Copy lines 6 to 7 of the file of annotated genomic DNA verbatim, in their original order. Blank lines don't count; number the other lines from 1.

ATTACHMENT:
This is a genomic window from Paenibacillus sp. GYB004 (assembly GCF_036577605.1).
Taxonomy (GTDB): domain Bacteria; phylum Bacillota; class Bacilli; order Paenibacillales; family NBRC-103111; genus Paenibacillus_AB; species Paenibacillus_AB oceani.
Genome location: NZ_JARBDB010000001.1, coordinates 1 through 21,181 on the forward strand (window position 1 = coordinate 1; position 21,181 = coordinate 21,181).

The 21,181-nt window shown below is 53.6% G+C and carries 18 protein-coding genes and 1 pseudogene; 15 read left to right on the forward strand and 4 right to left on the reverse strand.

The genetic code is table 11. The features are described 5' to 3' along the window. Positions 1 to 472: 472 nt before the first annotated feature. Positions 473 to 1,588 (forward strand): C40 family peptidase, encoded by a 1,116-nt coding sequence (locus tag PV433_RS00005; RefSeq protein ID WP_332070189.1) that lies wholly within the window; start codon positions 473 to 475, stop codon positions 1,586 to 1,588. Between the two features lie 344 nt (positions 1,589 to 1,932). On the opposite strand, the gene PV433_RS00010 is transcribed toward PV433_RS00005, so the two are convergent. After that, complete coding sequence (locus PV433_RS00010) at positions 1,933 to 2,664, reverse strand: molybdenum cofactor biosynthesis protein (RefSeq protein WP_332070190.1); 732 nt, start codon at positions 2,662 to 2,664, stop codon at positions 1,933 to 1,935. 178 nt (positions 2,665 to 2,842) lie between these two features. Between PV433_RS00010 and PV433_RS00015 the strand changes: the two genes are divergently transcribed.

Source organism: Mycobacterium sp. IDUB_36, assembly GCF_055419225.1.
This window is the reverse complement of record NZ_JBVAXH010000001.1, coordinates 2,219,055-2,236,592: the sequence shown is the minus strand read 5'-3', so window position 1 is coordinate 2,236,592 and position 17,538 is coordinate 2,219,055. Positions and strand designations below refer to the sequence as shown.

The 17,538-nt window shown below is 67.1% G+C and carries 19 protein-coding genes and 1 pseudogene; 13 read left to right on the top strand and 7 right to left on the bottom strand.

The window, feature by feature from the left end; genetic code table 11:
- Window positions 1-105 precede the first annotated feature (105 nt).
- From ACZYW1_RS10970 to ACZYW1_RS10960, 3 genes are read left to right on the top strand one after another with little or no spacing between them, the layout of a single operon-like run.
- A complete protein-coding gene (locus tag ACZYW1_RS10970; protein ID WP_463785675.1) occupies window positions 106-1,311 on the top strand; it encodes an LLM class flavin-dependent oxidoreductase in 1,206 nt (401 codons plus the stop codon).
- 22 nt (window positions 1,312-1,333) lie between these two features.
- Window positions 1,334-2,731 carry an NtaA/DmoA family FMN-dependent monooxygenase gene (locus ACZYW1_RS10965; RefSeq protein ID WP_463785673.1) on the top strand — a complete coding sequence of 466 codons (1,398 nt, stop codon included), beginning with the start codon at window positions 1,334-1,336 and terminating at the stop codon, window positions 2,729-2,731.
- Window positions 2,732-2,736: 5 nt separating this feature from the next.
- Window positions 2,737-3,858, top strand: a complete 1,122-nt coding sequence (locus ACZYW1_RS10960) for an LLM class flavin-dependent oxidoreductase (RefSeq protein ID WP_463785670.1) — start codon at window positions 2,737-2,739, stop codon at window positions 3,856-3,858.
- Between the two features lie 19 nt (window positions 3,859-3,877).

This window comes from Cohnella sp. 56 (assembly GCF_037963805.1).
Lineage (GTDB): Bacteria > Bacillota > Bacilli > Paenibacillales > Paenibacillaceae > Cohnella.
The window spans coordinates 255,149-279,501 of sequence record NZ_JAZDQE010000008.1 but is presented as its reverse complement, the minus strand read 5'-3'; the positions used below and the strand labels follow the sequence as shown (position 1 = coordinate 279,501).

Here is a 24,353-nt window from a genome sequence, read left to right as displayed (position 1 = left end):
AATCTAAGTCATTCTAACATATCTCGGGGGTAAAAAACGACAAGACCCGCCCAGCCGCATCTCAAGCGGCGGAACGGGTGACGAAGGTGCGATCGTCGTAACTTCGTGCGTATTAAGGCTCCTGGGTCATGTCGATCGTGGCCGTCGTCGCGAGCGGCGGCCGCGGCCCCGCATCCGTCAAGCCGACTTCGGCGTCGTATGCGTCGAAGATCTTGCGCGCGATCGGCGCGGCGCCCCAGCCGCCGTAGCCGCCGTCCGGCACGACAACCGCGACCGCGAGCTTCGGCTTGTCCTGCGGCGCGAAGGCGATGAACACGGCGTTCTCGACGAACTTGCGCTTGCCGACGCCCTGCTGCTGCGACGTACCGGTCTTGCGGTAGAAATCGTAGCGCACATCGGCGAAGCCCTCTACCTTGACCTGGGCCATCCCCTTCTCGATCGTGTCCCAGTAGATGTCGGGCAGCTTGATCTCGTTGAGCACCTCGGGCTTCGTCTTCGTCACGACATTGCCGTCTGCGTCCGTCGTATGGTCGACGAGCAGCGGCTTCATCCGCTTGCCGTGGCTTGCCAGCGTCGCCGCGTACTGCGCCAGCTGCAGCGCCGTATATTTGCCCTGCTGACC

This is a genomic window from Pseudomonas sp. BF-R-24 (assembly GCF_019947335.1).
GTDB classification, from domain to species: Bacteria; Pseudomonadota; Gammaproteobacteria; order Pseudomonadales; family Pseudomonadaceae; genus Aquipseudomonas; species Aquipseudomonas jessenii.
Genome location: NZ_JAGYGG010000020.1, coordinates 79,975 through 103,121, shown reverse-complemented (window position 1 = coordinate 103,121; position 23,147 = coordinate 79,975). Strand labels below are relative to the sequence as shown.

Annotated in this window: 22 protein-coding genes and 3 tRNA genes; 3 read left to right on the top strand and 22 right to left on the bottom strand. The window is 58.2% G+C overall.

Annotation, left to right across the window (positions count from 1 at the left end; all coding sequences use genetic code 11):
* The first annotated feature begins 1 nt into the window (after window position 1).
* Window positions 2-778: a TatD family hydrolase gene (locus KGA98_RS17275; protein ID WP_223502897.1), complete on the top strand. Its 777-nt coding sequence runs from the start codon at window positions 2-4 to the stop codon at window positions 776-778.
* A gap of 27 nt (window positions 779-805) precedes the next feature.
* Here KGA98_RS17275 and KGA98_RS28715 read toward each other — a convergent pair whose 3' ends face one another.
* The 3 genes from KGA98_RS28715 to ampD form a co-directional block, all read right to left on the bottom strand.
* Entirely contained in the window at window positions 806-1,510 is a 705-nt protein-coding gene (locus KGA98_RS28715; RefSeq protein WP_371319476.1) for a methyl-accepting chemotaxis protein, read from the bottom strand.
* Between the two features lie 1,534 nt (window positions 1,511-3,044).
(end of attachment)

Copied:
Source organism: Mycobacterium sp. IDUB_36, assembly GCF_055419225.1.
This window is the reverse complement of record NZ_JBVAXH010000001.1, coordinates 2,219,055-2,236,592: the sequence shown is the minus strand read 5'-3', so window position 1 is coordinate 2,236,592 and position 17,538 is coordinate 2,219,055. Positions and strand designations below refer to the sequence as shown.